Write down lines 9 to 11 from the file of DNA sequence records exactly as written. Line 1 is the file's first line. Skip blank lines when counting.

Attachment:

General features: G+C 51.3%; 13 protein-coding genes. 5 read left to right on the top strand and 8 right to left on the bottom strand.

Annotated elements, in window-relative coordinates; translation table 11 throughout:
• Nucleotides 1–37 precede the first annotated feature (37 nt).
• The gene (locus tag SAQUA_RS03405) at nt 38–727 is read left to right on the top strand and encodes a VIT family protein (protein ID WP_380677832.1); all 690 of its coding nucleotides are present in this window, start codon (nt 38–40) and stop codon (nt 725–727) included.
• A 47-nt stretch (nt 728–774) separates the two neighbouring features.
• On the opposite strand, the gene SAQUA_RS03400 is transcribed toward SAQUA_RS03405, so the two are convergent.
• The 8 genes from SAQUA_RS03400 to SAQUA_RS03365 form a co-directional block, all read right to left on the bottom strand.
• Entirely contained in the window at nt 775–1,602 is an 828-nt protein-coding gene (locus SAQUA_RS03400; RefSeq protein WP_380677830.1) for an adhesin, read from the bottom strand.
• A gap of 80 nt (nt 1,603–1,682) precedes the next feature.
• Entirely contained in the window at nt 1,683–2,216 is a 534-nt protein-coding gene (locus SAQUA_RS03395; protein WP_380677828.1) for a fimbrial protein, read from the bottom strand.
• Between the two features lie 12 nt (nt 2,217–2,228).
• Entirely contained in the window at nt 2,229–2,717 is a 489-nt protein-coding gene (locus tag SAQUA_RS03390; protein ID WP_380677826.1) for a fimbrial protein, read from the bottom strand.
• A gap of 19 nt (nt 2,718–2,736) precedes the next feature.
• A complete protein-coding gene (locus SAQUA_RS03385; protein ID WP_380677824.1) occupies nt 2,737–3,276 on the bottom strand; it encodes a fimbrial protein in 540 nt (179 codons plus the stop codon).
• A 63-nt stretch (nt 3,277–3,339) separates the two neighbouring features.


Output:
• A gap of 80 nt (nt 1,603–1,682) precedes the next feature.
• Entirely contained in the window at nt 1,683–2,216 is a 534-nt protein-coding gene (locus SAQUA_RS03395; protein WP_380677828.1) for a fimbrial protein, read from the bottom strand.
• Between the two features lie 12 nt (nt 2,217–2,228).